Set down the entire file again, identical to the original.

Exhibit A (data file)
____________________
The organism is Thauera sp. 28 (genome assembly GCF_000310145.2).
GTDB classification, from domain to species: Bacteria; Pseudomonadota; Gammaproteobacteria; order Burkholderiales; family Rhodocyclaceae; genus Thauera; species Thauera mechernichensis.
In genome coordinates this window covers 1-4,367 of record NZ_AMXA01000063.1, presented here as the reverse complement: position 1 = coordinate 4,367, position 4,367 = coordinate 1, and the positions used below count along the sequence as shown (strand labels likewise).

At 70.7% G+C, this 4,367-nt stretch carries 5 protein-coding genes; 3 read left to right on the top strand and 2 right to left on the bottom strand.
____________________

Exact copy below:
The organism is Thauera sp. 28 (genome assembly GCF_000310145.2).
GTDB classification, from domain to species: Bacteria; Pseudomonadota; Gammaproteobacteria; order Burkholderiales; family Rhodocyclaceae; genus Thauera; species Thauera mechernichensis.
In genome coordinates this window covers 1-4,367 of record NZ_AMXA01000063.1, presented here as the reverse complement: position 1 = coordinate 4,367, position 4,367 = coordinate 1, and the positions used below count along the sequence as shown (strand labels likewise).

At 70.7% G+C, this 4,367-nt stretch carries 5 protein-coding genes; 3 read left to right on the top strand and 2 right to left on the bottom strand.